When we woke up this morning, all cozy in our sleeping bags, we had no idea how cold it had turned overnight. The temperature on my watch read 32.5 degrees, and, when I step outside to make coffee I find that there are ice crystals on the tent fly. This is not the first time on this trip that we’ve camped low in a valley, so we have come to expect that it will be colder down here. But this is certainly the coldest morning on the CT by far!
Hats and gloves keep us functioning as we pack up our bags. We are eager to get walking and build some heat to restore feeling to our fingers. As we walk up the valley following the Cochetopa Creek, we encounter several cows either grazing or staring us down. Dodging fresh cow pies keeps us alert.
We are happy when we can finally see the sun cresting the ridge to our left, and we hike energetically toward the first patch of sunlight to bask in its warmth.
Along the creek, I spot a pair of belted kingfishers perched above the water. They chatter loudly to each other as they make brief flights in search of food and then return to the same perch. We also see a red-tailed hawk soaring across the valley from perch to perch.
Before long, we have to cross the creek. There is a make shift bridge that does not look reliable or steady, and our Guthook app notes say that it frequently washes out. The current is swift, but the creek is not more than ankle to calf deep at the point we would cross. The problem is that the water is cold, and we are too!
After observing a young hiker walk quickly and easily across the rickety log (oh, to be so young and uninhibited again!), I decide to give it a try and make it across successfully by going slowly and keeping my center of gravity low and using my poles to steady me.
Alison takes one look and decides to ford the creek and get a free foot washing out of the deal. She makes it across easily and reports that the water wasn’t even all that cold.
We filter water while drying out the tent fly (by now a daily routine in Colorado monsoon season) and then set off on our merry way, having shed some layers of clothing.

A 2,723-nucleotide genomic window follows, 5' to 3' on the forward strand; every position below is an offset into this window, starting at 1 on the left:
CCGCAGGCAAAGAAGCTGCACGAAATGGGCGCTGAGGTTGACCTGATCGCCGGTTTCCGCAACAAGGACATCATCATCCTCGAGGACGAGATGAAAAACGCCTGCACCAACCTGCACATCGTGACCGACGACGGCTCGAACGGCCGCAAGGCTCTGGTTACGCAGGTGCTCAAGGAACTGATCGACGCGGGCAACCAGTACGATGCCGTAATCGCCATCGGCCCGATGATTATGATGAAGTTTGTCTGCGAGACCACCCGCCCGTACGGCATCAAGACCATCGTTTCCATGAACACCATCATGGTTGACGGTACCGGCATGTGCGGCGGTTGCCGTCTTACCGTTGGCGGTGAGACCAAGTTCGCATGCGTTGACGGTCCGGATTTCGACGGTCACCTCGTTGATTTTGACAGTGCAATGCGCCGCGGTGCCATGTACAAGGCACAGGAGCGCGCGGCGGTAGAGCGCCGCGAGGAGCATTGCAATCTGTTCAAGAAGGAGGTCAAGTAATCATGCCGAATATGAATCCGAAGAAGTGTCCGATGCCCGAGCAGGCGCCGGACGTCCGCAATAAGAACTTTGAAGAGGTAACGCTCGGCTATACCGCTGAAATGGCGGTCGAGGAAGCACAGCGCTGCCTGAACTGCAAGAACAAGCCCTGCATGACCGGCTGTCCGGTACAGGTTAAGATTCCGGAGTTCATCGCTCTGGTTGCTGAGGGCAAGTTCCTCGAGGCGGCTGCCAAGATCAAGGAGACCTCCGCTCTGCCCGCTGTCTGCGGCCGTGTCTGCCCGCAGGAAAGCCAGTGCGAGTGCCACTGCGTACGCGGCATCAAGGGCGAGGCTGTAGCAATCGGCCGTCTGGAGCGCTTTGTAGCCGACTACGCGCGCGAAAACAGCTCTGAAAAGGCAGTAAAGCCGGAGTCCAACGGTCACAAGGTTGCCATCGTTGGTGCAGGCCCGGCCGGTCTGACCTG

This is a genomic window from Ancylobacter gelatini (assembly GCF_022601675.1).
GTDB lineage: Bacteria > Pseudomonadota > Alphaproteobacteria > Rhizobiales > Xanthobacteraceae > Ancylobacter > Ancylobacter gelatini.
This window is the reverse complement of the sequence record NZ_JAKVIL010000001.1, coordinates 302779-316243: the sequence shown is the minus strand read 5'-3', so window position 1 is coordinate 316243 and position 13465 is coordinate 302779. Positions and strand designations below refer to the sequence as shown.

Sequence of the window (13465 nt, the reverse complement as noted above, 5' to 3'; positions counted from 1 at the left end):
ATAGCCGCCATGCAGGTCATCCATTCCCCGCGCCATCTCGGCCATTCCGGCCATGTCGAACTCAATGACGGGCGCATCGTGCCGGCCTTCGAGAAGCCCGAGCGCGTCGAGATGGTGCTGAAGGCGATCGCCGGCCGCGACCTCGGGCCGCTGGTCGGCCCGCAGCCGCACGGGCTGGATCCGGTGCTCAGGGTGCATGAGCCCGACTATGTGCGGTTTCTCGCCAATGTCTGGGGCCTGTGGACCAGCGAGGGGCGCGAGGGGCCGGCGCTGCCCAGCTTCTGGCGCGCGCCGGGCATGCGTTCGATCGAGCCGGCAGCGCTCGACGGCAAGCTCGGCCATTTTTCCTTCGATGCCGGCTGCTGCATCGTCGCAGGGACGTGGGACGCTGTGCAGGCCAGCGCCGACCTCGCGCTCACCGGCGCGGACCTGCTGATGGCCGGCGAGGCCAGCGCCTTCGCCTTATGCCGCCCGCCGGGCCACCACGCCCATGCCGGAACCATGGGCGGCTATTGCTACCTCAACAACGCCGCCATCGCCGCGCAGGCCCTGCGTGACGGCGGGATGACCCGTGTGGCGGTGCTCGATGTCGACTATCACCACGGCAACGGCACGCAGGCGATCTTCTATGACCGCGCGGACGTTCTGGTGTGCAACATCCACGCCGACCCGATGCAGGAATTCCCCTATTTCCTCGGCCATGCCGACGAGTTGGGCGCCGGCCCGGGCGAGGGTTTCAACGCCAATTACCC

We hike up a short, steep section of trail to a viewpoint above the creek. From there, we continue on a catwalk high above the creek below. We pass more cows along the trail before officially entering La Garita Wilderness.
It’s actually getting quite hot now, and it’s not even 10 am, so we stop for a break in the shade to strip down further. Two young hikers walk up and join us, so we kick up a conversation.
Chris and Bartel are from Montana and have a unique approach to traveling through and living in the outdoors. They are trained in outdoor survival techniques and have learned how to forage for food and survive in tough conditions carrying very little in the way of gear or clothing. Their backpacks are barely bigger than day packs and have us green with envy. They make most of their own food, including dehydrated vegetables, potatoes and wild game jerky that they make from the scraps of meat they get from the butcher shop where they both work in the winter. They supplement their food from home with greens and berries they find along the trail. These two are true-life Bear Grylls backpackers!
Just then, Kendra and Scott walk up. They decided to dry out their tent before leaving camp. We discover that Kendra is trained as a chef and has a degree in integrative health. They also dehydrate their own food and are thinking of starting a business around the idea. It’s interesting to think about the different ways hikers solve the problem of calories and nutrition on the trail. We tend to go for the easy store-bought route, but there are lots of other options out there.